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Five Questions to be Answered in the 2018 Breeders' Cup Juvenile

Courtesy of Emily Gullikson of America's Best Racing

 

The $2 million, Grade 1 Sentient Jet Breeders’ Cup Juvenile is run at 1 1/16 miles on the main track at Churchill Downs. This is the highlight event on Future Stars Friday and will play a large role in determining the 2018 champion 2-year-old male.

Like many of the races this weekend this race is filled with quality and the winner will need to be in top form, have the right trip, handle the track, and, especially in this case, get the distance. As always, the questions came from Twitter and are much appreciated.

 

1. “Do you believe Complexity has the ability to rate?” – @Barbaro1420 (Joshua)

Just to clarify, when I think about rating a horse it could be “rating on the lead” – where a horse rations their front-running speed while controlling the front end, or “rating off the pace” – when a horse relaxes off of horses and off the lead. The latter definition is what I believe Joshua is asking, specific to this race. Rating behind horses in a full field of 14 is different than chasing behind a lone runoff in a field of five. In this case, I do not think he will be effective rating in here. Complexity has natural speed, and has been effective winning on the front end in both starts. In addition, this will be his first start around two turns and it’s unlikely they will mix it up and change tactics. All that said, the next question is does he need to rate? And to that I would say “no.” Again his natural speed is a real asset. At this point he is quicker than or as quick as his rivals. Taking away that pace edge could be detrimental to his chances. Physically he could have some distance and stamina limitations that could make him vulnerable if he’s going head to head with a true classic-distance type in the lane and he’s better off getting clear and trying to carry his speed.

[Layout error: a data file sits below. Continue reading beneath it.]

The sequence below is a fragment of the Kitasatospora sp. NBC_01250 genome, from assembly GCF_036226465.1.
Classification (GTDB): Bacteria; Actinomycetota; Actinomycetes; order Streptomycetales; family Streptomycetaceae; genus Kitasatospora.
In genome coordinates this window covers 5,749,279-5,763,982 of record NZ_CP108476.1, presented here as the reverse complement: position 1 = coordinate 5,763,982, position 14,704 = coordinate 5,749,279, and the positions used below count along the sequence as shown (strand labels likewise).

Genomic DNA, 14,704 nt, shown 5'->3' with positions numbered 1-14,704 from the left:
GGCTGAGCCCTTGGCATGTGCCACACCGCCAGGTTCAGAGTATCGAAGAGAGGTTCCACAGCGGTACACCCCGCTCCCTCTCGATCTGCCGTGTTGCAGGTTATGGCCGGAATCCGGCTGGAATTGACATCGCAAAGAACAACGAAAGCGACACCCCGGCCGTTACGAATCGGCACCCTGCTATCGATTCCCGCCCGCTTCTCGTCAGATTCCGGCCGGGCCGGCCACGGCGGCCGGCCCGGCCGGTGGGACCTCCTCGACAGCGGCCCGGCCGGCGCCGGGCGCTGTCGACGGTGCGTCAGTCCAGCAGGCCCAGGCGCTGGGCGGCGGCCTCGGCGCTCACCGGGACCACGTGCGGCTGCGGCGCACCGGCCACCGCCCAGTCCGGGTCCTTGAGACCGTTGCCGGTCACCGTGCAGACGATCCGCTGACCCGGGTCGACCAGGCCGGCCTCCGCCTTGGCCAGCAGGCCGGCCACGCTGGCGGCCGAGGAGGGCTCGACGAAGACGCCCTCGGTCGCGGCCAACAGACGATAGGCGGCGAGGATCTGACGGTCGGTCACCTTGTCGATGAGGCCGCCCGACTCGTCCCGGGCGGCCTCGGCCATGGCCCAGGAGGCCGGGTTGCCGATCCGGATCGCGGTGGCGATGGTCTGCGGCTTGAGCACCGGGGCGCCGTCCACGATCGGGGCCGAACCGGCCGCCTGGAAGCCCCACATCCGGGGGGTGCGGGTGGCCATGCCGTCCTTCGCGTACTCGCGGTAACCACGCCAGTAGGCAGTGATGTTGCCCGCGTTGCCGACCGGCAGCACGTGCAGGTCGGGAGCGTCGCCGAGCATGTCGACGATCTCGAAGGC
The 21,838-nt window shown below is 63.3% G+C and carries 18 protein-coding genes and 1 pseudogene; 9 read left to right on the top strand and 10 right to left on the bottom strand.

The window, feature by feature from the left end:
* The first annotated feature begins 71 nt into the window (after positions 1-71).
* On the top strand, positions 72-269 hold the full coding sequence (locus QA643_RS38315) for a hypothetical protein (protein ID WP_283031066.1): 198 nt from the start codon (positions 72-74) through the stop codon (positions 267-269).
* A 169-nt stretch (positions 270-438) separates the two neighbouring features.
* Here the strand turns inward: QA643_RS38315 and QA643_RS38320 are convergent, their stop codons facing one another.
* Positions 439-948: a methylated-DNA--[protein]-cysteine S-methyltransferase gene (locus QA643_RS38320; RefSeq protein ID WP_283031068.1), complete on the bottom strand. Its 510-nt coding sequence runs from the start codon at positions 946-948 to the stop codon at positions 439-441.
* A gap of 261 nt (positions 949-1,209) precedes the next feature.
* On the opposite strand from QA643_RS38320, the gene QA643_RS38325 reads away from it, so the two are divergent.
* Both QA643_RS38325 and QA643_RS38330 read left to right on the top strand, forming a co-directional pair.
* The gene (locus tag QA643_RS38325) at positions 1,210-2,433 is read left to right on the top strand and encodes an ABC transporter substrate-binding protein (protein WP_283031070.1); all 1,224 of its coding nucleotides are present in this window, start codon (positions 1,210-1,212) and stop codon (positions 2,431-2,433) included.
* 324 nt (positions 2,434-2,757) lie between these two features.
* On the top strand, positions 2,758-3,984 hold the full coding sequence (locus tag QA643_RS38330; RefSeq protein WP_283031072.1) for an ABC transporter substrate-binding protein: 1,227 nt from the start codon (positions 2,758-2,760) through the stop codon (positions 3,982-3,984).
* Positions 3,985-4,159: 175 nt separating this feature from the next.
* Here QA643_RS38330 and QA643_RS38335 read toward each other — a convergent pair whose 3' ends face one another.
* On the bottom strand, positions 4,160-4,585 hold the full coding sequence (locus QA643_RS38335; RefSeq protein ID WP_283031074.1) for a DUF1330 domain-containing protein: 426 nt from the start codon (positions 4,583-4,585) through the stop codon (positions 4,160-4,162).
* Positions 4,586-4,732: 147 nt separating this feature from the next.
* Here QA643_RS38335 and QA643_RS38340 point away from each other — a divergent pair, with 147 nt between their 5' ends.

2. “Did Standard Deviation run his brains out last race, or was it just a solid conditioner?” – @CarsoniPH (Scott C.)

Standard Deviation exits the Claiborne Breeders’ Futurity back on Oct. 6 at Keeneland. He was making his second career start and coming in fresh off a 49-day rest after breaking his maiden back in August at Saratoga. There are a couple of factors when considering whether a horse “ran his brains out” or ran a “top” effort and time plays a major role in recovering from those type of efforts. In this case, I did not see anything from him visually watching the race or from a numbers perspective that would consider his effort in the Breeders’ Futurity one that he would need time to recover from. In fact, yes it seems to have been a solid conditioning race, especially for this horse. He had to take back just a bit after taking some contact and getting forced out slightly into the first turn. Pace played a major role as the race slowed in the middle stages helping the winner Knicks Go to go on to win. Standard Deviation ran well all things considered and gives the impression on one that will get better from racing and has stamina for this type of event. Speed figures are on the softer side and he needs to improve from that standpoint. Another horse that ran a sneaky good in there, Derby Date, will also run this race. He was used early into a solid opening quarter and was caught wide losing ground in the process. He made a similar middle move and lacked some kick late, but given the trip and ground loss seems fair to be a little forgiving of the finish. He draws inside for this race, which should help to save ground, and has some tactical speed and physically looks like a two-turn, routing-type horse.